6. Spend less on equipment! If you are saving for that golf trip to Pinehurst with your buddies, you probably shouldn’t be spending $499 on that new driver that promises 10 more yards. Look, if every new club on the market lived up to its promises, we’d all be hitting it 400 yards off the tee by now. Besides, that $499 driver will likely be just as good six months later when it goes on sale for $299. Another way to save a few bucks is by recycling golf balls. The pros on the PGA tour switch to a new golf ball every three to six holes. You can probably go 36 holes or more with the same golf ball, assuming you don’t plop it in a lake on the way. It’s OK to be uncompromising and insist on playing only with a Titleist Pro V1, but maybe for a season while saving up you can buy the $25 second hand balls instead of brand new ones for $50. Remember Shooter – New golf balls sink in the water just as fast as second hand ones do.
  7. Chill out on the betting! I love a good money game as much as the next guy, but if you are trying to save up for that trip to golf heaven you might want to drop the stakes on the weekend Nassau down to more reasonable levels. Most golf games involve small amounts like $5 or $10, but loses can add up pretty quick over the course of the year. You may even come out in the black over the course of the year, but the money you are taking is probably coming from the guys that will accompany you on the trip, so give them a break too and try cutting the stakes in half until you’ve saved enough to make your trip.
  8. Carpool to the course! Gas prices are going up. If you have a regular weekend foursome, why not try to carpool to the course and save a few bucks on gas? This way you only have to drive every fourth weekend, and more time with your buddies means more time for trash talk and gloating! This works better in the USA where everyone seems to drive SUVs (or land-yachts as I like to call them), but it may not work too well if you live in the UK and drive a small car. Even if one person picks up another and you can manage to take two cars to the course instead of four, you’ll be doing your wallets (and the environment) a favor.
  9. Sell some old clubs! Do you really need 6 backup drivers and 12 putters? You may not think your old clubs are worth much, but one man’s trash is another man’s treasure! I recently sold several clubs on eBay, and when all was said and done I had raised over $1000. It adds up pretty quick. Every one of the clubs I sold were of value to me and I didn’t want to see them go, but it was becoming increasingly unlikely that they would ever find a place in my bag again, so I sold them. Easy money.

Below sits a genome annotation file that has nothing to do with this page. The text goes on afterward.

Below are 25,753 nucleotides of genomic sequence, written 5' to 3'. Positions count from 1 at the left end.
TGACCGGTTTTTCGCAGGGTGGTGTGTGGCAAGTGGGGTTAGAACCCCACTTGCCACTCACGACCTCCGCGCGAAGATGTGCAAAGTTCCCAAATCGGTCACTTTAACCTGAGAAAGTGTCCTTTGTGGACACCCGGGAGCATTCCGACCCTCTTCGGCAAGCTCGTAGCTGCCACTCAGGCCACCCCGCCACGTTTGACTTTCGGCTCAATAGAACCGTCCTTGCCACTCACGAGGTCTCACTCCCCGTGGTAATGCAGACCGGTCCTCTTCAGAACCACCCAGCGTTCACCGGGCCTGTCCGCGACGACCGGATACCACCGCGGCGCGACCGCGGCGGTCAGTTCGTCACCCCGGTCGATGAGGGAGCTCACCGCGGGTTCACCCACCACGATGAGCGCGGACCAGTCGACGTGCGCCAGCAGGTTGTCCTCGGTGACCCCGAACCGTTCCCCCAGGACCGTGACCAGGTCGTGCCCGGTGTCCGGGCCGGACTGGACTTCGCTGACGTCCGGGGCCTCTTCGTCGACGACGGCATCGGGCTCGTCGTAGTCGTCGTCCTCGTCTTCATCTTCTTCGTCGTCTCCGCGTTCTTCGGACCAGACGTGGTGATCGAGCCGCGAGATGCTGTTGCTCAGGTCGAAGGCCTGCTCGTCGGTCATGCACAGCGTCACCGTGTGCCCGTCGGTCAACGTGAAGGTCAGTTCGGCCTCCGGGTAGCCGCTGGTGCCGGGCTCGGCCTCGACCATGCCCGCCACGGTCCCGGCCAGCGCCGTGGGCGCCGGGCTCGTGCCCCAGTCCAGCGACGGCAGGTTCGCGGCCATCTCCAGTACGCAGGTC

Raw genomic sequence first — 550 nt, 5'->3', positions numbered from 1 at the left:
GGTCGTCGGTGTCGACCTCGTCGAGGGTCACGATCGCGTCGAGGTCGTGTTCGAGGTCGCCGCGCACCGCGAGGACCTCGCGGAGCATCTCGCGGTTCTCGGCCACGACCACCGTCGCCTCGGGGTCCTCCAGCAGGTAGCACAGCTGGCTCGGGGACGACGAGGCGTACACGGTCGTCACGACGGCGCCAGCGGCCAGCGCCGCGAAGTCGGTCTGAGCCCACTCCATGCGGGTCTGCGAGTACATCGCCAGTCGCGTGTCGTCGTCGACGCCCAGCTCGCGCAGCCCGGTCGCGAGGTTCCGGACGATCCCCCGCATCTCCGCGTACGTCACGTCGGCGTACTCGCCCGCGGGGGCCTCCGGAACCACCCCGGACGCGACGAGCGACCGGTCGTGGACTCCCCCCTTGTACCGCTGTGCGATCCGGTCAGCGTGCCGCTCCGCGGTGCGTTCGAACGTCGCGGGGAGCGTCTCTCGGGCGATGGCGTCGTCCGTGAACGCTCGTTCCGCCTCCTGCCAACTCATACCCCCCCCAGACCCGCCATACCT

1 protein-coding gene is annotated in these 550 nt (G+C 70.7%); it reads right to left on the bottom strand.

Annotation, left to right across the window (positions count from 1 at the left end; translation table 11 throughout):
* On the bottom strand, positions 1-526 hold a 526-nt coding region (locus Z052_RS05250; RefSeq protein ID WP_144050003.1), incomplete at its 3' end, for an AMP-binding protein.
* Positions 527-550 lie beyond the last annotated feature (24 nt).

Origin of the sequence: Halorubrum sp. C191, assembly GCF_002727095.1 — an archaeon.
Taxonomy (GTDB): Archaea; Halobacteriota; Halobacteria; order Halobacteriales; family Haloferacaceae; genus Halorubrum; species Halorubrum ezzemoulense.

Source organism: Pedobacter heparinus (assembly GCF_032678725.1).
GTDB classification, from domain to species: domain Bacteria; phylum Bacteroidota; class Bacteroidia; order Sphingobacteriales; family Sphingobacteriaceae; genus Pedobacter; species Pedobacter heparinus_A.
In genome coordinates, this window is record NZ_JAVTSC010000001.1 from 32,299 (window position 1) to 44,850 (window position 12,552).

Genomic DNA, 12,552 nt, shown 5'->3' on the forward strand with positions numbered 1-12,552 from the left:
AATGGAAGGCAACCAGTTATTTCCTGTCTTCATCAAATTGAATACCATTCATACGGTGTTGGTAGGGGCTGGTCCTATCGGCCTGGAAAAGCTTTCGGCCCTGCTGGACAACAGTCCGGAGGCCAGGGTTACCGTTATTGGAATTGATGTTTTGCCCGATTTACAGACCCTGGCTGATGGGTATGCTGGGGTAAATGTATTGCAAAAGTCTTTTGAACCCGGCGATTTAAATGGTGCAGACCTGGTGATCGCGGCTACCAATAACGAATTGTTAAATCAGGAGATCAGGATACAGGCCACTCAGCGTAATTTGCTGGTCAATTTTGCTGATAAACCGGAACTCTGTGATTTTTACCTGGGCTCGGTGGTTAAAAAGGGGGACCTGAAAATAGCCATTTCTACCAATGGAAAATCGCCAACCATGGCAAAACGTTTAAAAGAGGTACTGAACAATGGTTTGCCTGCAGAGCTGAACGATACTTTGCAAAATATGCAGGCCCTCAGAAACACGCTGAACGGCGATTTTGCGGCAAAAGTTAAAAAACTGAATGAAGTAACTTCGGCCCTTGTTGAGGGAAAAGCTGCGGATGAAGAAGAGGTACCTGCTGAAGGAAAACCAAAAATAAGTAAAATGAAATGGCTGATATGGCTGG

10. Open a golf savings account! Many banks these days offer free online savings accounts. This is a perfect way to keep track of your fundraising efforts. You can transfer money from your regular checking and savings accounts to the online account and watch it grow as your dream golf trip becomes more and more of a reality. Check companies like ING Direct to set up an online account with no fees and start saving!

If you play this game long enough, it’s inevitable that you’ll go on a golf trip. With the economy in a recession and money being tight, it can be hard to put money away for such trips. But there is always a way to save a few extra dollars. Using the suggestions we’ve already talked about combined with your own efforts and discipline, that golf pilgrimage you’ve always dreamed about can become a reality in no time! If you have any other suggestions for way to save, feel free to share with us in the comments below! Happy saving!


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Category: Golf Tips, Travel

Comments (4)

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  1. raleigh synthetic grass says:

    Great suggestions, good to see an this article!

  2. Great tips for saving for a golf trip or for anything for that matter.

  3. Great post! I especially agree with tips 3 and 5, I have always enjoyed walking the courses I play. Good exercise and I believe we get a better feel of the game while walking. It’s a way to learn more about the courses you play, to gain an appreciation for the differences of a golf course that just aren’t visible from a golf cart.

  4. Harvey says:

    I definitely agree with the walking tip. Another great savings method that worked for me although it was as boring as hell was going through my household bills and switching to cheaper suppliers. Saved me literally hundreds over a year.